Why the Drinking Age Should Not Be Lowered.

Essay by kwokpcCollege, UndergraduateA, October 2003

download word file, 7 pages 5.0 1 reviews

In our society today, we are experiencing a growing problem with alcohol. The sales of alcohol, alcoholism, driving under the influence and drinking during pregnancy are just a few of the problems we've been experiencing. The mere fact that we have signs warning pregnant women not to drink, makes it obvious how out-of-hand our drinking problems have gotten. However, one of the biggest problems with alcohol today is the drinking problem with underage teens, young adults and on the college campuses. We've all heard the stories of college students becoming sick or even dying from drinking. In this school year alone, there have already been many stories reported. A fraternity member at Illinois was discovered by roommates, dead as a result of an alcohol overdose, and an intoxicated Cornell University student fell down a gorge and died. At Michigan State, a student died after downing two dozen shots of booze and at Pennsylvania University a student was found clinging to life on her 21st birthday, her blood-alcohol level nearly seven times the intoxication limit.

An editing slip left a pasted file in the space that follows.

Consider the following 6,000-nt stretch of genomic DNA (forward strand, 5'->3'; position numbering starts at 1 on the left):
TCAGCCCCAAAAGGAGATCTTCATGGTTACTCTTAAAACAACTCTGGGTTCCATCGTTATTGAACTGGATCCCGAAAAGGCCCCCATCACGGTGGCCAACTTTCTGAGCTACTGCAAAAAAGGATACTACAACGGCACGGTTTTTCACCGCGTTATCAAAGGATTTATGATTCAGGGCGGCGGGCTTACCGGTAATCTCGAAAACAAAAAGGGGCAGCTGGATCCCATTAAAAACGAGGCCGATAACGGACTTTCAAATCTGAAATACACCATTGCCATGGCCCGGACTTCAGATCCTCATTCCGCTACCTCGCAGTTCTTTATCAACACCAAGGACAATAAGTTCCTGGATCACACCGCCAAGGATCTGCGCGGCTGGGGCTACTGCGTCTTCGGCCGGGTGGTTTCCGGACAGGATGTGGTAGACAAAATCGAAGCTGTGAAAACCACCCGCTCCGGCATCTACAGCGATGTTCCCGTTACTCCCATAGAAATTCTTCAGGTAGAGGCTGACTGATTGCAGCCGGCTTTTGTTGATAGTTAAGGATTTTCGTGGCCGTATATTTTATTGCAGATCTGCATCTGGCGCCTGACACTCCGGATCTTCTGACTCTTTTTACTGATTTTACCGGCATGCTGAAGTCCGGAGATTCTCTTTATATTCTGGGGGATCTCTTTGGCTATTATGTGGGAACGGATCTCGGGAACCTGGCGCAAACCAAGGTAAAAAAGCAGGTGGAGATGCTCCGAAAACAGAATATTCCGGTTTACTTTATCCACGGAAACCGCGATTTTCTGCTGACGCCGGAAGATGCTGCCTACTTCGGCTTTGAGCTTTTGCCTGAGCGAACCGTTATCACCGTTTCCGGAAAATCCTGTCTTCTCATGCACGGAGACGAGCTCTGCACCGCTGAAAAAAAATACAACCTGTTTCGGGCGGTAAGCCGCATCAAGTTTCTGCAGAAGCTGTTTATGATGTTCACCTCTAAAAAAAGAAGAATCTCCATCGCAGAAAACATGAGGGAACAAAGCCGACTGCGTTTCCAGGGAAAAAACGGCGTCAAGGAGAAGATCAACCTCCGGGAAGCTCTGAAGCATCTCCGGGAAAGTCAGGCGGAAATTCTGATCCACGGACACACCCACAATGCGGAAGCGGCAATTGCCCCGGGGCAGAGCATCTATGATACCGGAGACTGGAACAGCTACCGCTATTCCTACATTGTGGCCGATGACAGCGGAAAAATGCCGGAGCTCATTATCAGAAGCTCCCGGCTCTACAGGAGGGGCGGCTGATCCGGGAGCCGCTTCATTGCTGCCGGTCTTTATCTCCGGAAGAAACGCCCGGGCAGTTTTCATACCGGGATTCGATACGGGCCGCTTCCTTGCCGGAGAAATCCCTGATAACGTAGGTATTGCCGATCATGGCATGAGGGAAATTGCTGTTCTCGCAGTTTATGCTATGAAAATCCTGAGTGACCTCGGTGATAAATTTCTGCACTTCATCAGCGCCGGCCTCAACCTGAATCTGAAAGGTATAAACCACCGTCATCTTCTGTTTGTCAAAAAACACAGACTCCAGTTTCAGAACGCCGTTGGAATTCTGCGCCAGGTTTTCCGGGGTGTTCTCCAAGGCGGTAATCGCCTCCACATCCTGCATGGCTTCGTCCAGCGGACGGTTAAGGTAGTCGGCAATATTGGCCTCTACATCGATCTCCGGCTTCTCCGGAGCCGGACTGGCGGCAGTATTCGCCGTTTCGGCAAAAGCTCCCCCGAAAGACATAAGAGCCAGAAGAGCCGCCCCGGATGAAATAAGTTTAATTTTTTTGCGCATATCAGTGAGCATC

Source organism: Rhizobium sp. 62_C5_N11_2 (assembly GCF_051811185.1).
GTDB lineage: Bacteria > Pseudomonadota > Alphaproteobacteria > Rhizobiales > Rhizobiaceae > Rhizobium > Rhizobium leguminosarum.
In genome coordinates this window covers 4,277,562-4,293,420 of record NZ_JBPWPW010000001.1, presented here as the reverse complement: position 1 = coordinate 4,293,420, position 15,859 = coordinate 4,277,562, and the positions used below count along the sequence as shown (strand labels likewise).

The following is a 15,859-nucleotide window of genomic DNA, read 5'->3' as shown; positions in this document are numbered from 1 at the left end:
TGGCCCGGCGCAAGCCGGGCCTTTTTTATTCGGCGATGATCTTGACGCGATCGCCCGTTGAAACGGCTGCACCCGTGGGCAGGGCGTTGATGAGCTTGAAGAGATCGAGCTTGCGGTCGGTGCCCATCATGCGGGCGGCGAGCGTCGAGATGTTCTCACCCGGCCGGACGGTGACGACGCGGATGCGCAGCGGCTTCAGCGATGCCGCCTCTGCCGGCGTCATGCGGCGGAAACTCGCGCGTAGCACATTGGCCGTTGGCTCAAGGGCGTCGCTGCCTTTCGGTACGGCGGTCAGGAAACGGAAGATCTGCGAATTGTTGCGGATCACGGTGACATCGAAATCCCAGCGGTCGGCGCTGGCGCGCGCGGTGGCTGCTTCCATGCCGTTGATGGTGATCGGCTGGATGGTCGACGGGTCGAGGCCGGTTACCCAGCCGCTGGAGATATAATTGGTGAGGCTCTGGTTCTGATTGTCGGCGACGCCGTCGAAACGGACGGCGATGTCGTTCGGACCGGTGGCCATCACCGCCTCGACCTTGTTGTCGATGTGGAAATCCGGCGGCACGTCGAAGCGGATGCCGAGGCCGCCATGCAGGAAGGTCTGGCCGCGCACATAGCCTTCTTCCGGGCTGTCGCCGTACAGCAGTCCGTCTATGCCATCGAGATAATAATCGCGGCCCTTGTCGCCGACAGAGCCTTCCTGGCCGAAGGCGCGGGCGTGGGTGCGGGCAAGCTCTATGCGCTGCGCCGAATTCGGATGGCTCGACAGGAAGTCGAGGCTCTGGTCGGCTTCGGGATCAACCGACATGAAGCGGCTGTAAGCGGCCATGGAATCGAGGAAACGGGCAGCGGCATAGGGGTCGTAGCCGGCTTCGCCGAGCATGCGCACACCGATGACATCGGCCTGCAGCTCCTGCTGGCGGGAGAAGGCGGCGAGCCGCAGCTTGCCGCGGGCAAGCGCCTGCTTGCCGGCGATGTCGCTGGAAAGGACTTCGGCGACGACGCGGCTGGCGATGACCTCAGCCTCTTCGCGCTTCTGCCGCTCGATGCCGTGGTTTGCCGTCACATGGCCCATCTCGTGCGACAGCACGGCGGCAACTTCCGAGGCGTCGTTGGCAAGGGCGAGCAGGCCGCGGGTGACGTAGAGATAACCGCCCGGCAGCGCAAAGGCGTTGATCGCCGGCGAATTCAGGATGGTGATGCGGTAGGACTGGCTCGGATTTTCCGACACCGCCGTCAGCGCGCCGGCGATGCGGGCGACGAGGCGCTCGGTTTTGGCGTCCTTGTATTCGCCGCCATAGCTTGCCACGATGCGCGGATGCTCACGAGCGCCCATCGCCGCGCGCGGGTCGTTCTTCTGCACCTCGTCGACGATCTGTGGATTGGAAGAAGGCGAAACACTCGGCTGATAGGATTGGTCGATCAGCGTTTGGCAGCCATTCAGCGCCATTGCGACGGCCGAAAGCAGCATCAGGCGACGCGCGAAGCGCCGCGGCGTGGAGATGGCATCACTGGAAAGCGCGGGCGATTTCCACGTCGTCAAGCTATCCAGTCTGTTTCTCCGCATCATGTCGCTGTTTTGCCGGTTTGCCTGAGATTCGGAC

Many people feel that the drinking age should be lowered to accommodate the young adult college students who drink so heavily. The argument is always, "If I'm old enough to enlist in the military, go, fight and die for my country...I should be old enough to buy a beer." Although this statement has some weight, it does not account for all the problems that drinking can lead to and the problem would only worsen if the legal age were lowered.

To use the argument "I'm old enough to die for my country" to get the drinking age lowered is illogical, because being old enough for the draft does not mean you are responsible enough to consume alcohol. Obviously the ones that care that much about the...